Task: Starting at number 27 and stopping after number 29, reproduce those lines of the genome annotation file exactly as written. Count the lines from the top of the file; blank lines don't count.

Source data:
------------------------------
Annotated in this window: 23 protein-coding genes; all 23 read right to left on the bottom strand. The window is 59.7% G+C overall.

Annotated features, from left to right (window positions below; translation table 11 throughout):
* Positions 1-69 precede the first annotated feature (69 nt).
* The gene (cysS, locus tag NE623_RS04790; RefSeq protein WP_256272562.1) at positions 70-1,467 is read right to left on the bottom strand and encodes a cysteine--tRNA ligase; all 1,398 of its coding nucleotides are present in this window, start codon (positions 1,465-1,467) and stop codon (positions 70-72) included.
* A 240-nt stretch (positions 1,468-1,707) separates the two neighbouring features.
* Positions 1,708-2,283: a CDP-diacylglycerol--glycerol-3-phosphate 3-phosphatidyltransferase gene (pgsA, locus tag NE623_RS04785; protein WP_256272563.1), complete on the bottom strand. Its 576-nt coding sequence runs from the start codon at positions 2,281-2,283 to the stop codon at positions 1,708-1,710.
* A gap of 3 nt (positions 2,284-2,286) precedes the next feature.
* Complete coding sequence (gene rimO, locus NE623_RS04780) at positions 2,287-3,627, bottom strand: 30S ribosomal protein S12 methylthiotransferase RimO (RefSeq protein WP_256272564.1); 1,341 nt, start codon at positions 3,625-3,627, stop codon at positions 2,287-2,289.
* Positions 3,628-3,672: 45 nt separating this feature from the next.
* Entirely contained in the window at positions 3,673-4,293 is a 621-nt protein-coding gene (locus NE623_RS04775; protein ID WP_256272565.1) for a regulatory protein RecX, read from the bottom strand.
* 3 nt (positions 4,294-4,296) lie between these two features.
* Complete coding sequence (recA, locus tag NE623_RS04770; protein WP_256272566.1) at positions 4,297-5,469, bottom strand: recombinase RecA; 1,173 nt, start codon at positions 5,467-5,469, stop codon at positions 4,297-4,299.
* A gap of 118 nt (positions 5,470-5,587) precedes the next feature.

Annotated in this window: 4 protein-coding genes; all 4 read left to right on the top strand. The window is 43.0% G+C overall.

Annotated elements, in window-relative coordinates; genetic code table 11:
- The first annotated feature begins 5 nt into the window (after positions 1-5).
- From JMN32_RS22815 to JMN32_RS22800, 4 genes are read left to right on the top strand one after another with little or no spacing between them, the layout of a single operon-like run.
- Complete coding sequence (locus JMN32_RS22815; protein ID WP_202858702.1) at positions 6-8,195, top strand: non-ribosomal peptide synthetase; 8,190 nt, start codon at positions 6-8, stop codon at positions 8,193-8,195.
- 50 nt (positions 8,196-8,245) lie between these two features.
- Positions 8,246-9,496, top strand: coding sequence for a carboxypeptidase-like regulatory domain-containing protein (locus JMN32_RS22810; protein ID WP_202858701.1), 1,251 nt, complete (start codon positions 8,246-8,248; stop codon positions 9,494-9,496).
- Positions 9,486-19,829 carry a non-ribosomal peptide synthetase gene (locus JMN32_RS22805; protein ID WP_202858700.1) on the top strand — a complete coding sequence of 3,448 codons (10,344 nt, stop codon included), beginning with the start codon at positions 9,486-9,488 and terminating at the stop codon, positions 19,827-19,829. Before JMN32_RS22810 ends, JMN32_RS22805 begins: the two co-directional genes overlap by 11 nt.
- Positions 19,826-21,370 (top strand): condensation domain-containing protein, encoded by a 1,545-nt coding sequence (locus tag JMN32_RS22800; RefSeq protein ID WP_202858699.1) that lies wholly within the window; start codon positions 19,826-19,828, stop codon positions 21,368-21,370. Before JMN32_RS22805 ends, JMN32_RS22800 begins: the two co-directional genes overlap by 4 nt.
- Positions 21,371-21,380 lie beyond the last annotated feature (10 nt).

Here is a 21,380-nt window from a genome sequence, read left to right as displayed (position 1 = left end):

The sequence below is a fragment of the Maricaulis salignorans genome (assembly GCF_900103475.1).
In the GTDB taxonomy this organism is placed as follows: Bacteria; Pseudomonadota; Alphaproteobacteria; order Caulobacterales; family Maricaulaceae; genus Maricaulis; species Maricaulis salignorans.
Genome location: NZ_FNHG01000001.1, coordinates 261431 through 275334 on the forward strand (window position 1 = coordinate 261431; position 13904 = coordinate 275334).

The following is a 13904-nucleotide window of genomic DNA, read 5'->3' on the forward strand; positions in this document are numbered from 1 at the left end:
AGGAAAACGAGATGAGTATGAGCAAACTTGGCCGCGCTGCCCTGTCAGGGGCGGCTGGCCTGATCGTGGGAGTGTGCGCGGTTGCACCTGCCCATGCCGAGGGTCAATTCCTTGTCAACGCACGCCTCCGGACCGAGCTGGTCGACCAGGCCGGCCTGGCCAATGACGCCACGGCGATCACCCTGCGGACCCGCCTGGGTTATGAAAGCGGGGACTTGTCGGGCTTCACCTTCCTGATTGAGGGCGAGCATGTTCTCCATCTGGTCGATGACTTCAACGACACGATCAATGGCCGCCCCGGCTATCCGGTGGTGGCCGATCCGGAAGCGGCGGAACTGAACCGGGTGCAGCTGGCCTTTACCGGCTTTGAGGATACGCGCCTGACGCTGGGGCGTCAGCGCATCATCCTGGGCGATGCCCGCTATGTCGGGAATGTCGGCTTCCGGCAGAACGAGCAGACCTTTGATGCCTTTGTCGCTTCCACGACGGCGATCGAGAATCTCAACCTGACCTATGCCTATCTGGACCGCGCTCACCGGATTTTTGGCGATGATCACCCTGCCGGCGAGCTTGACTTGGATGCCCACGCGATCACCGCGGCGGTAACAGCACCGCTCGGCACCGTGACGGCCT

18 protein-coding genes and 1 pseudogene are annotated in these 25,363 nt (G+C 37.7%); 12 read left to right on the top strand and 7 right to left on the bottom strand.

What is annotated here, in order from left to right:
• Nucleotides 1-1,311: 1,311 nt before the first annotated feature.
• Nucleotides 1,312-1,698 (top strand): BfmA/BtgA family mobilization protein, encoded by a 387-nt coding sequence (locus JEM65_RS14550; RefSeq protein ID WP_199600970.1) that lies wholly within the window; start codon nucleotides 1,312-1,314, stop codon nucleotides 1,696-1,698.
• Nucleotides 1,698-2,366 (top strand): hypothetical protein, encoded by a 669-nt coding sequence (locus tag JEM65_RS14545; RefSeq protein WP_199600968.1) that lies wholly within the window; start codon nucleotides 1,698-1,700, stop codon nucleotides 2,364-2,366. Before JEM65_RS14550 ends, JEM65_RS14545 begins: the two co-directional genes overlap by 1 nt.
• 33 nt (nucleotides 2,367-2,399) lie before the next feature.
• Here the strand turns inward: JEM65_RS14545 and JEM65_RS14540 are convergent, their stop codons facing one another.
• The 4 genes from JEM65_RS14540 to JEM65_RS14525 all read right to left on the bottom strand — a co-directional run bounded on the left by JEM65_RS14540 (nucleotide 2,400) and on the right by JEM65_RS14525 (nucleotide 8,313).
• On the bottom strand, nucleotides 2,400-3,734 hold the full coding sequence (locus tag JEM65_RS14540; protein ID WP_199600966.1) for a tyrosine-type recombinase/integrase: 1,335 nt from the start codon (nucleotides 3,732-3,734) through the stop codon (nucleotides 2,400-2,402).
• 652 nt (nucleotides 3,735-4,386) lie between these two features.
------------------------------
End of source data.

Genome location: NZ_FNHG01000001.1, coordinates 261431 through 275334 on the forward strand (window position 1 = coordinate 261431; position 13904 = coordinate 275334).

The following is a 13904-nucleotide window of genomic DNA, read 5'->3' on the forward strand; positions in this document are numbered from 1 at the left end:
AGGAAAACGAGATGAGTATGAGCAAACTTGGCCGCGCTGCCCTGTCAGGGGCGGCTGGCCTGATCGTGGGAGTGTGCGCGGTTGCACCTGCCCATGCCGAGGGTCAATTCCTTGTCAACGCACGCCTCCGGACCGAGCTGGTCGACCAGGCCGGCCTGGCCAATGACGCCACGGCGATCACCCTGCGGACCCGCCTGGGTTATGAAAGCGGGGACTTGTCGGGCTTCACCTTCCTGATTGAGGGCGAGCATGTTCTCCATCTGGTCGATGACTTCAACGACACGATCAATGGCCGCCCCGGCTATCCGGTGGTGGCCGATCCGGAAGCGGCGGAACTGAACCGGGTGCAGCTGGCCTTTACCGGCTTTGAGGATACGCGCCTGACGCTGGGGCGTCAGCGCATCATCCTGGGCGATGCCCGCTATGTCGGGAATGTCGGCTTCCGGCAGAACGAGCAGACCTTTGATGCCTTTGTCGCTTCCACGACGGCGATCGAGAATCTCAACCTGACCTATGCCTATCTGGACCGCGCTCACCGGATTTTTGGCGATGATCACCCTGCCGGCGAGCTTGACTTGGATGCCCACGCGATCACCGCGGCGGTAACAGCACCGCTCGGCACCGTGACGGCCT